A new surface activation and wafer-to-wafer bonding process that uses atmospheric pressure plasma has been developed by SUSS MicroTec, eliminating the need for a vacuum chamber and associated process time.
The process, called nanoPREP, results in post-bond anneal temperatures below 350 degrees Celsius — particularly useful for creating SOI and strained-Si using direct wafer bonding. Typical fusion-bonding anneal temperatures for these materials are in the range of 1000-1100 degrees Celsius — a factor that limits the choice of materials.
Limiting the post-bond annealing temperature to below 350 degrees Celsius is also useful for direct-bond applications in MEMS and MOEMS devices where integration into wafer-level packaging is used.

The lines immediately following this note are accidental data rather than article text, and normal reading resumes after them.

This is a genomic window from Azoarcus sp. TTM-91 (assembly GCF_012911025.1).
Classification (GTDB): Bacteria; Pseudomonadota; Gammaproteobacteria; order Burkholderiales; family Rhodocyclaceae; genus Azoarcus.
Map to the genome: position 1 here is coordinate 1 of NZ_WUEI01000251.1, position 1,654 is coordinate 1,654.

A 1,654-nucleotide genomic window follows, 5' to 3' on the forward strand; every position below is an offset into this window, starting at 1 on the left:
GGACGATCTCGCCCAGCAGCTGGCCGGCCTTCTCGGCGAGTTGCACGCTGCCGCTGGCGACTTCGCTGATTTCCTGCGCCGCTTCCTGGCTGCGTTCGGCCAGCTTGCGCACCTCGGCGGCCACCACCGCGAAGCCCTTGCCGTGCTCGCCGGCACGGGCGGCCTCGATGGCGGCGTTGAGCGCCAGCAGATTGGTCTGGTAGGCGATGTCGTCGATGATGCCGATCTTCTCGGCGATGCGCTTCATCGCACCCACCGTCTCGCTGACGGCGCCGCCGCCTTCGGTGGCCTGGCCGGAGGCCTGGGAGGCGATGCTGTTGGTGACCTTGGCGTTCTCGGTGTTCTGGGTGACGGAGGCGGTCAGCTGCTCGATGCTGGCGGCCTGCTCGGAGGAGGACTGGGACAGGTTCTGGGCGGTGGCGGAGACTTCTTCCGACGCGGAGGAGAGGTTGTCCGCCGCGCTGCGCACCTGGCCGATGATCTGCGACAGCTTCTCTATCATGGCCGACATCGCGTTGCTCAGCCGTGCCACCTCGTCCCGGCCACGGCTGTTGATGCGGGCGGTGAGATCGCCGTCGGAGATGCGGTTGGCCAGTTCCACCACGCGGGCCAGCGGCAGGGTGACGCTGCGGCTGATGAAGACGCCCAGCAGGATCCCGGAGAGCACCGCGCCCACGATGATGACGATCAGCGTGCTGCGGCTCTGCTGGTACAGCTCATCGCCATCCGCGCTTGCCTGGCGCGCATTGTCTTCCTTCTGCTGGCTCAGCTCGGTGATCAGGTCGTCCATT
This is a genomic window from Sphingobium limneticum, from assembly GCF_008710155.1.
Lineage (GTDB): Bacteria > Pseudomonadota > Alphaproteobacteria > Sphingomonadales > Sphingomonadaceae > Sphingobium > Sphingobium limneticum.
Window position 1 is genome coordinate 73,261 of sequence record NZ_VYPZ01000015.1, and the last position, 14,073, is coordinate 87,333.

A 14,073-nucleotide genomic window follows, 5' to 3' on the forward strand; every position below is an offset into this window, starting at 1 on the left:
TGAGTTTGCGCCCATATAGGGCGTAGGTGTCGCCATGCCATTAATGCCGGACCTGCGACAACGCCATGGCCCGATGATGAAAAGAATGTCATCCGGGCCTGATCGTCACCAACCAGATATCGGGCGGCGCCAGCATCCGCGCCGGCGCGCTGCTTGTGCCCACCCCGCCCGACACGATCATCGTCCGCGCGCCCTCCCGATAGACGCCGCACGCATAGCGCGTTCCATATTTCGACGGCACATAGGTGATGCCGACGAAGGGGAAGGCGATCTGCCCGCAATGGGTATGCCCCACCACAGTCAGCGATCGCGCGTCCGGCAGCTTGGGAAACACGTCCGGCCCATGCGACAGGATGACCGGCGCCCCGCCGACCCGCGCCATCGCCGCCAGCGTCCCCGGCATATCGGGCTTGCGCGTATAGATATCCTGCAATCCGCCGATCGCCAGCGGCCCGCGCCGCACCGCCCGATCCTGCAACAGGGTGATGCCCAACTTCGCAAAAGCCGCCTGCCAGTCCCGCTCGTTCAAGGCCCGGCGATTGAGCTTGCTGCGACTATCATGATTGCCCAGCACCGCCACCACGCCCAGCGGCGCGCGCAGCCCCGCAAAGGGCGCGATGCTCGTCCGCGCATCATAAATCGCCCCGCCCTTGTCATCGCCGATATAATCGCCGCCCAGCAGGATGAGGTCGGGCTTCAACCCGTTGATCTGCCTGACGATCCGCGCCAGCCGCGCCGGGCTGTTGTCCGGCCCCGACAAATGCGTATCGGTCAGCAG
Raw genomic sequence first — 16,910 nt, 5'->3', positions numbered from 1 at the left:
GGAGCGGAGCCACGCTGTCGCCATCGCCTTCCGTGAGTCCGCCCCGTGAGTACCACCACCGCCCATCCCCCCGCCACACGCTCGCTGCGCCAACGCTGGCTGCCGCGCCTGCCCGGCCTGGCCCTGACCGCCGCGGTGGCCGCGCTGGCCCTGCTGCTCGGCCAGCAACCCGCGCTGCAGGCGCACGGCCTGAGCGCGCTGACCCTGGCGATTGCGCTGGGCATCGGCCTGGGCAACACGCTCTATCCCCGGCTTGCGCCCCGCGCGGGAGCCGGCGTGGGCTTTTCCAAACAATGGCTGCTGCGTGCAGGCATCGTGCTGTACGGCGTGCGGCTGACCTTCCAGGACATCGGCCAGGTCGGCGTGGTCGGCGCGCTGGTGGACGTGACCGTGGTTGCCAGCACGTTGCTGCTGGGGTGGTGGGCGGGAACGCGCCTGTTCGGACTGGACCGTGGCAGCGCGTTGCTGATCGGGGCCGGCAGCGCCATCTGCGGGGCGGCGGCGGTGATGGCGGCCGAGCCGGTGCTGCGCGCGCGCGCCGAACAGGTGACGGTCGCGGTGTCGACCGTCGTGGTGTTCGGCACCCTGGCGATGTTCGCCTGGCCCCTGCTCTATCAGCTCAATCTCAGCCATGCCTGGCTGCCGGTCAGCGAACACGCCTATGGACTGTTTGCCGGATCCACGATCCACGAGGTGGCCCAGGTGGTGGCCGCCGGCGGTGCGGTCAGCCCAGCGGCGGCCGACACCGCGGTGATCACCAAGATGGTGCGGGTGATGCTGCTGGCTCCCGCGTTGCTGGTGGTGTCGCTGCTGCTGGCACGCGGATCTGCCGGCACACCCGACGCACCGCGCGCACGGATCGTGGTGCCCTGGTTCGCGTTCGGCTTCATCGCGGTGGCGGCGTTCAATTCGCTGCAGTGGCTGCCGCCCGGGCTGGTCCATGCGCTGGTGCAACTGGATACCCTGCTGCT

“Low-temperature annealing is also important for developments of materials integration, including the use of wafer bonding for III-V semiconductor hetero-integration and the integration of III-V semiconductors with Si,” notes SUSS MicroTec CEO Franz Richter. He also points out that plasma surface treatment might eliminate the need for wet chemistry treatments for direct-bond applications in some cases.
According to Richter, there are three active elements to the process: removal of absorbed contaminants, creation of appropriate end caps to the surface molecules, and the creation of reactive sites. “The plasma changes the surface by modifying the final bond group,” explains Richter. “An example is creating a surface rich in (-OH) on a Si wafer. The plasma may leave a higher level of dangling or unreacted atoms which, under the proper conditions, allow easy reaction with the target wafer.” — Debra Vogler, Senior Technical Editor